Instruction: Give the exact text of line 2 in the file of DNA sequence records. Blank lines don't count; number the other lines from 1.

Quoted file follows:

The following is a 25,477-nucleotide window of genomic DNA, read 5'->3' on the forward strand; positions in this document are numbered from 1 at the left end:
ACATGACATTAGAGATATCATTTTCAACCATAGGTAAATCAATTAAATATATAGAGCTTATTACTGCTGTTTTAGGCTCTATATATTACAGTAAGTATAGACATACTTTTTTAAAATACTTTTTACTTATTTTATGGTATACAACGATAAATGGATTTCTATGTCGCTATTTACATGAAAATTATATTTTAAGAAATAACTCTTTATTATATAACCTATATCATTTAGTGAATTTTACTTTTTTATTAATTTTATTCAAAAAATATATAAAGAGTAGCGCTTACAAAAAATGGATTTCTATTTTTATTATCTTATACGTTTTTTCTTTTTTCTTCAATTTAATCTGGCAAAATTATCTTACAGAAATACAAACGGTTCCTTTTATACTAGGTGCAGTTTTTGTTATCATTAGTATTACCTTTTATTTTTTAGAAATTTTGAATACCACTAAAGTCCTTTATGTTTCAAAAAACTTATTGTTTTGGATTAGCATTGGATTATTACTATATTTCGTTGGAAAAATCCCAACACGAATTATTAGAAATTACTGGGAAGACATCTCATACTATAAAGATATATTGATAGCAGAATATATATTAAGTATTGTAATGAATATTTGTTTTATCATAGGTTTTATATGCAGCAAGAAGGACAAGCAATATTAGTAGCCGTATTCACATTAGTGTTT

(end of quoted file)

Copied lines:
ACATGACATTAGAGATATCATTTTCAACCATAGGTAAATCAATTAAATATATAGAGCTTATTACTGCTGTTTTAGGCTCTATATATTACAGTAAGTATAGACATACTTTTTTAAAATACTTTTTACTTATTTTATGGTATACAACGATAAATGGATTTCTATGTCGCTATTTACATGAAAATTATATTTTAAGAAATAACTCTTTATTATATAACCTATATCATTTAGTGAATTTTACTTTTTTATTAATTTTATTCAAAAAATATATAAAGAGTAGCGCTTACAAAAAATGGATTTCTATTTTTATTATCTTATACGTTTTTTCTTTTTTCTTCAATTTAATCTGGCAAAATTATCTTACAGAAATACAAACGGTTCCTTTTATACTAGGTGCAGTTTTTGTTATCATTAGTATTACCTTTTATTTTTTAGAAATTTTGAATACCACTAAAGTCCTTTATGTTTCAAAAAACTTATTGTTTTGGATTAGCATTGGATTATTACTATATTTCGTTGGAAAAATCCCAACACGAATTATTAGAAATTACTGGGAAGACATCTCATACTATAAAGATATATTGATAGCAGAATATATATTAAGTATTGTAATGAATATTTGTTTTATCATAGGTTTTATATGCAGCAAGAAGGACAAGCAATATTAGTAGCCGTATTCACATTAGTGTTT